• Only two percent of funds in the countries surveyed went to support workers in the informal sector, even though they often make up most of the workforce. Some countries – like Bangladesh, South Africa, Nepal, and Honduras – did not allocate any funds for these workers. This comes despite the fact that, for instance, Bangladesh sees 87 percent of its workforce in the informal sector.

Additionally, much of the money allocated to small and medium sized business enterprises never reached these companies. In Bangladesh, for instance, only a third of funds allocated for smaller businesses had been disbursed by the time of the Financial Transparency Coalition’s survey. Similarly, in Guatemala much of the money allocated to small and medium sized business enterprises was diverted to other projects.

The new report also warns about a lack of transparency of the recovery funds, including emergency funds provided by organizations like the World Bank and the International Monetary Fund (IMF). In Kenya, for instance, the World Bank provided $50 million in immediate funding to support the country’s emergency response – funds that are now unaccounted for. This is partly due to most international monitoring systems looking at initial funding announcements, rather than tracking the actual disbursement of funds.

To address the dangerous imbalance in existing Covid bailout funds, the Financial Transparency Coalition recommends the following:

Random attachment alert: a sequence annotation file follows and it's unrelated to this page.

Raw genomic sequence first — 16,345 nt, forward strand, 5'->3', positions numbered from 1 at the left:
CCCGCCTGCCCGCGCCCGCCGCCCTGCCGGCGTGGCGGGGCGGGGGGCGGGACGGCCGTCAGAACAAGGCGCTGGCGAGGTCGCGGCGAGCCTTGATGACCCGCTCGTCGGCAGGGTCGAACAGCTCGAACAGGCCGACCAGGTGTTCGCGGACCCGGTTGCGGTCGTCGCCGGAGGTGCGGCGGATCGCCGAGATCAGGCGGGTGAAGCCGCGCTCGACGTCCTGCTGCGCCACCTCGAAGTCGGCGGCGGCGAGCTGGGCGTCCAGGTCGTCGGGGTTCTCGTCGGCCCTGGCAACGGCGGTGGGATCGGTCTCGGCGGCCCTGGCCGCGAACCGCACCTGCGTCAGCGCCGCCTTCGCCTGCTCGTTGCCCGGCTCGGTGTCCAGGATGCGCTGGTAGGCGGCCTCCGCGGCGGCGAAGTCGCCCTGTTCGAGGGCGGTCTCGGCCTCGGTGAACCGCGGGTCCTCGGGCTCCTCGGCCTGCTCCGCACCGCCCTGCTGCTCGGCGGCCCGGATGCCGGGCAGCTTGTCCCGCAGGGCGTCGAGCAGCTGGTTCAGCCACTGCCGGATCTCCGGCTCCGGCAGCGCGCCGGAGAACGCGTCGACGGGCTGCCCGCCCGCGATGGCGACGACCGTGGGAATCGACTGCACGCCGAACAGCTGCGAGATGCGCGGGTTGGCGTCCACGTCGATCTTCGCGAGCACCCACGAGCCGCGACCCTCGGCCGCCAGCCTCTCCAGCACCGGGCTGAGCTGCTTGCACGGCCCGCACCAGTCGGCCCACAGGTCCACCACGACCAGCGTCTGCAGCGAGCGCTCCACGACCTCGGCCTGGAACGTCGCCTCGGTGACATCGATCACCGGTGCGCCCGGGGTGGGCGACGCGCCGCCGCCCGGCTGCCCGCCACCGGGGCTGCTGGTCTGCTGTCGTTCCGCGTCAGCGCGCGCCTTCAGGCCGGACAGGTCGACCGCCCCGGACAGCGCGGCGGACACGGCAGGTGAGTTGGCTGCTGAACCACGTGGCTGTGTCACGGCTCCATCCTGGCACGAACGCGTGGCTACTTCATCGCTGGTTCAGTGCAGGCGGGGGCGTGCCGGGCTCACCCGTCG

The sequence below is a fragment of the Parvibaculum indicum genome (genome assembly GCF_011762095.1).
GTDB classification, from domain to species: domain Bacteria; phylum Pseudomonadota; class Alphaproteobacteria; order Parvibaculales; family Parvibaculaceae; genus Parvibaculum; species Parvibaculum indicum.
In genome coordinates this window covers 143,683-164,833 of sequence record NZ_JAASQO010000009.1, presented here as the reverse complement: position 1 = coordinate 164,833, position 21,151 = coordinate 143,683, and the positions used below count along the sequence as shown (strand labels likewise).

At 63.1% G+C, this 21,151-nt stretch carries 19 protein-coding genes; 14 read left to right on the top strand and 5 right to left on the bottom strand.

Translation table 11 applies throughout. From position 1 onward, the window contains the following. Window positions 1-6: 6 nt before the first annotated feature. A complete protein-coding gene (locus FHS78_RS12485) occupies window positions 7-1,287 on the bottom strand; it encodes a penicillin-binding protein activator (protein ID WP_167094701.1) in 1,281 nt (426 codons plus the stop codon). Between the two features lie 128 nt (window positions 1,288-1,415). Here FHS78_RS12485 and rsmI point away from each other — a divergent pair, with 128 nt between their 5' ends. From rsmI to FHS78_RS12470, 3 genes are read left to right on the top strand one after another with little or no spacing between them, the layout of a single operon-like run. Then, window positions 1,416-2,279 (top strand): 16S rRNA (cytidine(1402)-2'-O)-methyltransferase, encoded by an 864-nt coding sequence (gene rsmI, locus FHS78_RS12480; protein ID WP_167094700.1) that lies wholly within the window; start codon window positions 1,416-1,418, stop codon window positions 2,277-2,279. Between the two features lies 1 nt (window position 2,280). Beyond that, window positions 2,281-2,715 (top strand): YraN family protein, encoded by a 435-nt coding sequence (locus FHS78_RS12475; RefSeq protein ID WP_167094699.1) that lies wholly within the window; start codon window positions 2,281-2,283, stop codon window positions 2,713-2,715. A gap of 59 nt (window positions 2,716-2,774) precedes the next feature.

• Implement a minimum corporate tax rate of at least 25 percent, in line with the proposal from the United Nations Financial Accountability, Transparency and Integrity (FACTI) Panel.
  • Adopt or raise taxes on the wealthy, corporations, and high-income earners to ensure those who can afford to pay shoulder the lion’s share of the cost.
  • Implement public beneficial ownership registries, to know who benefits from recovery spending, and profits made during the pandemic.
  • Introduce greater accountability to provide transparency on the conditions attached and disbursements made of Covid-19 recovery funds, including World Bank funds.

See a collection of the Tax Justice Network’s work on Coronavirus and tax justice here.

About the Financial Transparency Coalition

The Financial Transparency Coalition is a global civil society network, operating as a collaborative coalition of eleven civil society organisations based in every region of the world. It works to curtail illicit financial flows through the promotion of a transparent, accountable and sustainable financial system that works for everyone. The members of the Financial Transparency Coalition are the Asian Peoples Movement on Debt and Development, Centre for Budget and Governance Accountability, Christian Aid, the European Network on Debt and Development, Fundación-SES, Global Financial Integrity, the Latin American Network on Debt, Development and Rights, the Pan-African Lawyers Union, Tax Justice Network, Tax Justice Network Africa, and Transparency International.